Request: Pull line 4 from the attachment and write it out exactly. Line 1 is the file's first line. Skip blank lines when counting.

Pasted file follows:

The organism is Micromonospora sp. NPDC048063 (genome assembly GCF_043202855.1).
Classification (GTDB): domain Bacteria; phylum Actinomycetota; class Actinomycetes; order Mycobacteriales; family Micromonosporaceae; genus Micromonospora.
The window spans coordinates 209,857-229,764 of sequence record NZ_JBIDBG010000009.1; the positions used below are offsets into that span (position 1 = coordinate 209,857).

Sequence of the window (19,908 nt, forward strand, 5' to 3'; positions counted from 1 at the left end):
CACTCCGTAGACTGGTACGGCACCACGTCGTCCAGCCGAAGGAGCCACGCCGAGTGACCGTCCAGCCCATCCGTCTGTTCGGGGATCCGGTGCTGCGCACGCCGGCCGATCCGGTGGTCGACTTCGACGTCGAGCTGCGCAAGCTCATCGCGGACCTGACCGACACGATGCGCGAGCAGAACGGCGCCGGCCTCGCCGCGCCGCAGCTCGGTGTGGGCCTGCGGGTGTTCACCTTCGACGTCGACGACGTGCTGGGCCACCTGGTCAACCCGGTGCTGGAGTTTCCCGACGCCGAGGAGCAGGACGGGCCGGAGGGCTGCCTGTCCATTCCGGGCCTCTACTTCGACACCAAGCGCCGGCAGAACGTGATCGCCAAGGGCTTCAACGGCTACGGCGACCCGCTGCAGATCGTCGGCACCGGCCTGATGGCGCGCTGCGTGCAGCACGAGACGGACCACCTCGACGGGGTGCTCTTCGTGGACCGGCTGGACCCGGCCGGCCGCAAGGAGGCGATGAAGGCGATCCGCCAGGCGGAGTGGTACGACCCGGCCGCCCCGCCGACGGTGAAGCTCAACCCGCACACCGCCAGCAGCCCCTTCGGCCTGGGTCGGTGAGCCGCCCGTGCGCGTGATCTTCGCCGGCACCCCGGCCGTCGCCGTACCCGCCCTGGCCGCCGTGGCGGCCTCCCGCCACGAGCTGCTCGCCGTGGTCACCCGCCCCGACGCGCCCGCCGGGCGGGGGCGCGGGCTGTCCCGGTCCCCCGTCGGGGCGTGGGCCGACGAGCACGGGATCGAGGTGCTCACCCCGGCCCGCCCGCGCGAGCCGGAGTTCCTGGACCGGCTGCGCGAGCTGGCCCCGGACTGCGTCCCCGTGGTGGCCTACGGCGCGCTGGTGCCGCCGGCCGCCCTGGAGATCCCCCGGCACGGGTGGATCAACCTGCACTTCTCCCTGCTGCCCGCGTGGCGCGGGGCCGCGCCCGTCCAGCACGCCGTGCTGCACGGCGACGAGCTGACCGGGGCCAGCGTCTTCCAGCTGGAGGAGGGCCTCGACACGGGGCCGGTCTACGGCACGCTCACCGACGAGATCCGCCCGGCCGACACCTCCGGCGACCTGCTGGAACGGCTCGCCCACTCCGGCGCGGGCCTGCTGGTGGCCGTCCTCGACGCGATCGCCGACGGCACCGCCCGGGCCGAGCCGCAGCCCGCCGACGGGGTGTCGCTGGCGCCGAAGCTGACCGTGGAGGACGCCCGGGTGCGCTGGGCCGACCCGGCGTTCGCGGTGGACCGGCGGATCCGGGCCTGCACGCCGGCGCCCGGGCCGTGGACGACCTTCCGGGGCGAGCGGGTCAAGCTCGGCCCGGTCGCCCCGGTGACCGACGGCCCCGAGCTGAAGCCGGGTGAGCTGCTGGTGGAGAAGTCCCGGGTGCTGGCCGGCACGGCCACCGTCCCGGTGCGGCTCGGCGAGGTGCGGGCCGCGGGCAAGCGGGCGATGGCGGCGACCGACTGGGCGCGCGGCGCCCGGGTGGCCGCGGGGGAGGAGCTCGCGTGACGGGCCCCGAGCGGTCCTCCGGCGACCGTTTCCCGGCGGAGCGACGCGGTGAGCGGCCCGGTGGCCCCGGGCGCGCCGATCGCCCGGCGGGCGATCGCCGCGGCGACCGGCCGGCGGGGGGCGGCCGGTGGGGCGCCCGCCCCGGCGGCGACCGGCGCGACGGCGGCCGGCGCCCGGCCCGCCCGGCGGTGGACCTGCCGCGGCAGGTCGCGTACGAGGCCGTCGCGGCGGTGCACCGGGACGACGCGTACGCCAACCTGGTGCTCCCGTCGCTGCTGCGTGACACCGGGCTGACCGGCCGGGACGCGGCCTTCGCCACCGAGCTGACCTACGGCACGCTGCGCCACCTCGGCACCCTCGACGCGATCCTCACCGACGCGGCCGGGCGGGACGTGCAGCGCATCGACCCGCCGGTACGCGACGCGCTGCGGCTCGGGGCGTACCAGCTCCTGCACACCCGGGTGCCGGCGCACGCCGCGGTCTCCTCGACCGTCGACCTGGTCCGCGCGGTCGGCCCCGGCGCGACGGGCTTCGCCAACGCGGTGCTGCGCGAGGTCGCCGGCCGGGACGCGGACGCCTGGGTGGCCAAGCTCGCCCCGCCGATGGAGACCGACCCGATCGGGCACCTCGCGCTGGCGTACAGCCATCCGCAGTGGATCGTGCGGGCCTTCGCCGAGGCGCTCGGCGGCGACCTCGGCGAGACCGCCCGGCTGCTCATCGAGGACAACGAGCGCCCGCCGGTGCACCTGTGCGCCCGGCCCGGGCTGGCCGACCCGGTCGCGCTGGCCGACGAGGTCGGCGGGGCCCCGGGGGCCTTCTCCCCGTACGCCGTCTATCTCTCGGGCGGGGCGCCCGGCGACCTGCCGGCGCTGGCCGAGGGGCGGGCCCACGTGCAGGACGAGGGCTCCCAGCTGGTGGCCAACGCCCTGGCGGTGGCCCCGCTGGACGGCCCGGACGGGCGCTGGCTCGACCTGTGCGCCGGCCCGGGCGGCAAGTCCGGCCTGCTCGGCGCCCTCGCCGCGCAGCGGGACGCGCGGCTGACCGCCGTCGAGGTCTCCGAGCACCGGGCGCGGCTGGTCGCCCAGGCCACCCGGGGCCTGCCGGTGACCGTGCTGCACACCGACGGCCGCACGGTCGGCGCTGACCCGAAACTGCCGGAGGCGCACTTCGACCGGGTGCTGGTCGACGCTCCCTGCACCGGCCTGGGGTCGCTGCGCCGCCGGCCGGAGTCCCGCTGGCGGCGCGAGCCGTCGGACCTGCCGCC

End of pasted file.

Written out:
Sequence of the window (19,908 nt, forward strand, 5' to 3'; positions counted from 1 at the left end):